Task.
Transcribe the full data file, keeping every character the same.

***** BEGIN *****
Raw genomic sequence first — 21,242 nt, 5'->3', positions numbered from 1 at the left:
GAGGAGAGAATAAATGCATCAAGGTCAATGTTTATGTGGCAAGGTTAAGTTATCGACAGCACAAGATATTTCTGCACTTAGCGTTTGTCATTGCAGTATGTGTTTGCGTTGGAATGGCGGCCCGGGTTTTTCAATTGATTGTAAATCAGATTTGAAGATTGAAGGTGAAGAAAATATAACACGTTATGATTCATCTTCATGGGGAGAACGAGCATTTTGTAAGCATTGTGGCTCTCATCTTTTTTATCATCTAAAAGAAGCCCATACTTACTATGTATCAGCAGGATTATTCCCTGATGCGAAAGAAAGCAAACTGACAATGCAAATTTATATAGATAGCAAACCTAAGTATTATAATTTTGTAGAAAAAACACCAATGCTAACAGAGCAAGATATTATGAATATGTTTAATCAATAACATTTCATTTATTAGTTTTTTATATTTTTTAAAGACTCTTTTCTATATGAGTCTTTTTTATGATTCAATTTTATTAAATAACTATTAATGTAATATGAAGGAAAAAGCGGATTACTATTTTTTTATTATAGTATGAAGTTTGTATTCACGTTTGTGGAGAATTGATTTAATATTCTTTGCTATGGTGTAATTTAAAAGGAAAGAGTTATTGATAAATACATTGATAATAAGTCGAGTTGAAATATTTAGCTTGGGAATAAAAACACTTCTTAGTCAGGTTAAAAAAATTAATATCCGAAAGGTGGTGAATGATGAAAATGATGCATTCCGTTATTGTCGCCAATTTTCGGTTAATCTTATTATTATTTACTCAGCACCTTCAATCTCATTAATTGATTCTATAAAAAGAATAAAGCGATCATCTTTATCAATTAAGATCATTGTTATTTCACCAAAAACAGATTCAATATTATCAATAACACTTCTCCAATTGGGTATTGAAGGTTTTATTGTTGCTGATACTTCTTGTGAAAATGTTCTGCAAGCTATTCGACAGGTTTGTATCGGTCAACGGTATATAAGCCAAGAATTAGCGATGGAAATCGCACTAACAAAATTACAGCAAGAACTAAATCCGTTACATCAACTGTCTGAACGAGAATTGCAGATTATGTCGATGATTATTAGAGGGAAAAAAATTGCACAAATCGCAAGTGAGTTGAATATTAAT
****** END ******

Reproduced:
Raw genomic sequence first — 21,242 nt, 5'->3', positions numbered from 1 at the left:
GAGGAGAGAATAAATGCATCAAGGTCAATGTTTATGTGGCAAGGTTAAGTTATCGACAGCACAAGATATTTCTGCACTTAGCGTTTGTCATTGCAGTATGTGTTTGCGTTGGAATGGCGGCCCGGGTTTTTCAATTGATTGTAAATCAGATTTGAAGATTGAAGGTGAAGAAAATATAACACGTTATGATTCATCTTCATGGGGAGAACGAGCATTTTGTAAGCATTGTGGCTCTCATCTTTTTTATCATCTAAAAGAAGCCCATACTTACTATGTATCAGCAGGATTATTCCCTGATGCGAAAGAAAGCAAACTGACAATGCAAATTTATATAGATAGCAAACCTAAGTATTATAATTTTGTAGAAAAAACACCAATGCTAACAGAGCAAGATATTATGAATATGTTTAATCAATAACATTTCATTTATTAGTTTTTTATATTTTTTAAAGACTCTTTTCTATATGAGTCTTTTTTATGATTCAATTTTATTAAATAACTATTAATGTAATATGAAGGAAAAAGCGGATTACTATTTTTTTATTATAGTATGAAGTTTGTATTCACGTTTGTGGAGAATTGATTTAATATTCTTTGCTATGGTGTAATTTAAAAGGAAAGAGTTATTGATAAATACATTGATAATAAGTCGAGTTGAAATATTTAGCTTGGGAATAAAAACACTTCTTAGTCAGGTTAAAAAAATTAATATCCGAAAGGTGGTGAATGATGAAAATGATGCATTCCGTTATTGTCGCCAATTTTCGGTTAATCTTATTATTATTTACTCAGCACCTTCAATCTCATTAATTGATTCTATAAAAAGAATAAAGCGATCATCTTTATCAATTAAGATCATTGTTATTTCACCAAAAACAGATTCAATATTATCAATAACACTTCTCCAATTGGGTATTGAAGGTTTTATTGTTGCTGATACTTCTTGTGAAAATGTTCTGCAAGCTATTCGACAGGTTTGTATCGGTCAACGGTATATAAGCCAAGAATTAGCGATGGAAATCGCACTAACAAAATTACAGCAAGAACTAAATCCGTTACATCAACTGTCTGAACGAGAATTGCAGATTATGTCGATGATTATTAGAGGGAAAAAAATTGCACAAATCGCAAGTGAGTTGAATATTAAT